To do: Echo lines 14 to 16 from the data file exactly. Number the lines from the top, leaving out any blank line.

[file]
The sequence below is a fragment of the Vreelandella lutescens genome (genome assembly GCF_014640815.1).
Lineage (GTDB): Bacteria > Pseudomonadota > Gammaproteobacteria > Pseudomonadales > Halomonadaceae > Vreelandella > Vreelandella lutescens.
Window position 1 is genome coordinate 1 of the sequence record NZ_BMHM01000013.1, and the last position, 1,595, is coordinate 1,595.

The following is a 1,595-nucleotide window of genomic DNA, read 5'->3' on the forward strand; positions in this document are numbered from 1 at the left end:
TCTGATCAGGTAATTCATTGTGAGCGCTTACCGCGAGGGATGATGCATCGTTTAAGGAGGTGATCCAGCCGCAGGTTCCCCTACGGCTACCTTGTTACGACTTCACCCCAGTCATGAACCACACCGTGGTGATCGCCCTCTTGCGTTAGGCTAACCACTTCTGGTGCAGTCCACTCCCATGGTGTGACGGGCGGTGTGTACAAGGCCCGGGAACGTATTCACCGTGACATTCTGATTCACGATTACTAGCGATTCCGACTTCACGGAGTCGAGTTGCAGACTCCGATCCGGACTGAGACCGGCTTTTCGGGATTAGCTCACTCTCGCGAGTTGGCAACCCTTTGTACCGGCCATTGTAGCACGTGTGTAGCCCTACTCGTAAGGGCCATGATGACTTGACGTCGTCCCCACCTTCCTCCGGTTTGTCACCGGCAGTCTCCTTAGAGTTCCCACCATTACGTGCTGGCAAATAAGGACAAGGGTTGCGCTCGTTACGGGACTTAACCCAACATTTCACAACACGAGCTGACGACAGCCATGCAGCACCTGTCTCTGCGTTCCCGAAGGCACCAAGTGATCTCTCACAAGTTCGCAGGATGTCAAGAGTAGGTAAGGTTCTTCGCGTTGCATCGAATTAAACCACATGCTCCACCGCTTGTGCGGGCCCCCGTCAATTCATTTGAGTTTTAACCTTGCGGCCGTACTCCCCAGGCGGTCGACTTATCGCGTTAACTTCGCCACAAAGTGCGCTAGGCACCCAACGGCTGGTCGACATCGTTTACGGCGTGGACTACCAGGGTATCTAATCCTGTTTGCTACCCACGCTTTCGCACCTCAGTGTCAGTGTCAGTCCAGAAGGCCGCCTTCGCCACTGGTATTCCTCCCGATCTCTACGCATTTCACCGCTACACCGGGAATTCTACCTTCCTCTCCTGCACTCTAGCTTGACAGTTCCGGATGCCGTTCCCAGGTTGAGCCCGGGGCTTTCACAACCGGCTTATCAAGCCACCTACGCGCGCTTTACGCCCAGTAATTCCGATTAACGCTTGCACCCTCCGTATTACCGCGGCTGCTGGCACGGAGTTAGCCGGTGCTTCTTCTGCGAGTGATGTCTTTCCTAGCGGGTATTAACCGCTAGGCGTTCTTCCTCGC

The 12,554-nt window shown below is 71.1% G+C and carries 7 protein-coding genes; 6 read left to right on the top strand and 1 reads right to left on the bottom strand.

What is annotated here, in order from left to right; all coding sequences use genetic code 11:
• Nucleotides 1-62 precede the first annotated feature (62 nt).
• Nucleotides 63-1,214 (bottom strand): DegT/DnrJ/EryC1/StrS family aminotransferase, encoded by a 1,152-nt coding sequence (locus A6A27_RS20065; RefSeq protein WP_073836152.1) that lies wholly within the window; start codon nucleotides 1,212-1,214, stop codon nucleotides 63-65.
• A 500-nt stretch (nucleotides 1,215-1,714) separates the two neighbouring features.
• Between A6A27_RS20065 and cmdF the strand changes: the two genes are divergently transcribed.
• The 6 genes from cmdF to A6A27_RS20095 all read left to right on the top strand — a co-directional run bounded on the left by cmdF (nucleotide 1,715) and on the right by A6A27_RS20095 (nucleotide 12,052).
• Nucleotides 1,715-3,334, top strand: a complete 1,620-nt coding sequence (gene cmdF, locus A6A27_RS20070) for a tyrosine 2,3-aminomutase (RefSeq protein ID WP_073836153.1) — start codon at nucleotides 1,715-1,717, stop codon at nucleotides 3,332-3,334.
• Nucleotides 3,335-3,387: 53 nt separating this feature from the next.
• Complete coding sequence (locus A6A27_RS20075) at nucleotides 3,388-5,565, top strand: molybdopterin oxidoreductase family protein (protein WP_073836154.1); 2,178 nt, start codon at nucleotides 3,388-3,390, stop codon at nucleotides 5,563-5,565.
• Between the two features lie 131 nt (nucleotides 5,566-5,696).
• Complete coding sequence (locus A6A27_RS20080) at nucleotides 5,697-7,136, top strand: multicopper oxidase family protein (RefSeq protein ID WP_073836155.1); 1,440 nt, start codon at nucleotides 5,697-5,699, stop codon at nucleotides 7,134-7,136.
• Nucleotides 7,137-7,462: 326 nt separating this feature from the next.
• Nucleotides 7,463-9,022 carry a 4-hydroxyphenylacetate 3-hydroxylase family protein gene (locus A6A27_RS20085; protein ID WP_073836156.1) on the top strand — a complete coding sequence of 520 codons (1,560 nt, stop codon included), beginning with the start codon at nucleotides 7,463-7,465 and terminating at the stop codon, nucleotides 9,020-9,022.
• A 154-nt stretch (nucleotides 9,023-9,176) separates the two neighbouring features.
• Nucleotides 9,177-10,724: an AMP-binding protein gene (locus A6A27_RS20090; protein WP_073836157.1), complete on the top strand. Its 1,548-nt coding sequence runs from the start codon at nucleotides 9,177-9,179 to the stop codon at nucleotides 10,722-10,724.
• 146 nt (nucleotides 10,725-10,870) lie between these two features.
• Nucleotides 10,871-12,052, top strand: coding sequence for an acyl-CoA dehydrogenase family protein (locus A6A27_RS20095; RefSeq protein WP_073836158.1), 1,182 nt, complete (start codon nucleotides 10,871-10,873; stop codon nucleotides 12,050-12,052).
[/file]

• Nucleotides 3,335-3,387: 53 nt separating this feature from the next.
• Complete coding sequence (locus A6A27_RS20075) at nucleotides 3,388-5,565, top strand: molybdopterin oxidoreductase family protein (protein WP_073836154.1); 2,178 nt, start codon at nucleotides 3,388-3,390, stop codon at nucleotides 5,563-5,565.
• Between the two features lie 131 nt (nucleotides 5,566-5,696).